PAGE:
If they persist in this idea, I am afraid that several public universities will be made bankrupt, as they have been using FINEP subsidies to fund their research infrastructures.
FAPEAM was one of the first research foundations in Brazil to create a science communication programme. Why invest in science communication?
FAPEAM's science communication programme was created in 2006. I did not originate this idea myself. I discovered that the São Paulo Research Foundation (FAPESP) had a science communication programme, so we adapted it for the situation at FAPEAM.
In a short period we created a state university, a state secretary for science and technology and a research foundation. We said: "we need to engage society in our initiatives", to ensure the public were involved.
For that reason, we created a news agency, an online gateway and a magazine, Amazonas Faz Ciência (Amazonas Makes Science), now in its 24th issue.
We also launched a diploma course and an award in science journalism, the third edition of which has received 100 applicants.
The impact of these activities is interesting. Years ago, nobody knew what science journalism was; now, we have succeeded in creating a mood conducive to science journalism, with several students excited about covering science.
What do you think about Science without Borders (a US$2 billion programme, which aims to send 75,000 students and researchers abroad, as well as receiving foreign scientists)?
It is a very ambitious programme.
We have just received the first list of foreign scientists who want to come to the Amazon. I think Brazil is now very competitive and able to attract foreign talent, because of what we have achieved in science over the past decade, and the economic crisis [which did not affect Brazil as much as other parts of the world].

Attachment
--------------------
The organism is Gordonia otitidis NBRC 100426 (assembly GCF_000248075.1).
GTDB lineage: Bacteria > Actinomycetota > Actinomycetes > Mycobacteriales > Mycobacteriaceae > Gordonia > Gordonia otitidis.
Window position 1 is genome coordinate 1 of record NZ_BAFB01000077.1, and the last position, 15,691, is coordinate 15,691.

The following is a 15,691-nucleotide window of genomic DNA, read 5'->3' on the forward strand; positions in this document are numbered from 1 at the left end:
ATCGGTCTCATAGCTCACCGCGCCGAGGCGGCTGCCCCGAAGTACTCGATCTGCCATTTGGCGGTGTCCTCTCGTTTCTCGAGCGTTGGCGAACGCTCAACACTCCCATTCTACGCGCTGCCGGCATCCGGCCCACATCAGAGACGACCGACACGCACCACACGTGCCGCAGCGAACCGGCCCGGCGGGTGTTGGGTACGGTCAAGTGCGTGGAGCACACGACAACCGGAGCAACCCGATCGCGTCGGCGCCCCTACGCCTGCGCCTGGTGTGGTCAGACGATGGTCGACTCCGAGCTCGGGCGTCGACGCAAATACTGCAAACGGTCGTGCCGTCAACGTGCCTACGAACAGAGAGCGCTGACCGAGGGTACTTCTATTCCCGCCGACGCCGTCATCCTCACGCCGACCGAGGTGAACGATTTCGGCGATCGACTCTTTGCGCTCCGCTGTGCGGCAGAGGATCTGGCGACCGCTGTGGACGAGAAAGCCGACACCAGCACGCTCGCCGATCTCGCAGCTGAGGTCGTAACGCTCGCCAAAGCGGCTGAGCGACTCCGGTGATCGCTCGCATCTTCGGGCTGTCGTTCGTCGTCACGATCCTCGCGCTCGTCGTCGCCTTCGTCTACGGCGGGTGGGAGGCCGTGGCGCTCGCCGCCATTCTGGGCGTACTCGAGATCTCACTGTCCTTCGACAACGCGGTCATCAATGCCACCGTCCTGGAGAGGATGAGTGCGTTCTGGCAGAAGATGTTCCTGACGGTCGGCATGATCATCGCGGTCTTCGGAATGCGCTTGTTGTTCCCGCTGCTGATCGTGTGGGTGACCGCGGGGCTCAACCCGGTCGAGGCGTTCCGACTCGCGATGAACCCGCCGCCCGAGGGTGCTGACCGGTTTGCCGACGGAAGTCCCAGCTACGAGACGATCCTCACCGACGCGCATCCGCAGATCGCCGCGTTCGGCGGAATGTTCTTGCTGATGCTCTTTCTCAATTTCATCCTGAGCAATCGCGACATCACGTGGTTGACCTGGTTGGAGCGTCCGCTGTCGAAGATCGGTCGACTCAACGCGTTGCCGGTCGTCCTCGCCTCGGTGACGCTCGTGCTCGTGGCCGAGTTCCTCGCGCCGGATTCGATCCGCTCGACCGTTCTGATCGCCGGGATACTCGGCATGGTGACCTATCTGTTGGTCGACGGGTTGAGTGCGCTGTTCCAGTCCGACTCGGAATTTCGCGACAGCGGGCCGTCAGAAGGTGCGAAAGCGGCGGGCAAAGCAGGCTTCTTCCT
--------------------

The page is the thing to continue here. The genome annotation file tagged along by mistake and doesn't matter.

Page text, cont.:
In my view, we should allow universities to hire foreign scientists, and we should start a wider movement to attract high quality researchers.
However, we also need to plan for the future. Brazilians who go abroad will come back, and we need to ensure that, when they return, they will find the infrastructure to enable them to work here. If not, it will be a disaster.
I do not understand what is now happening — with President Lula, the science budget was continuously increasing. It is of great concern that during the past two years [under President Dilma],the government has been significantly reducing the budget for science.
And then President Dilma launched Science Without Borders: she has been spreading the word on the importance of scientific knowledge as the consolidation of intellectual capital, but then cutting science funding. It seems a schizophrenic pattern.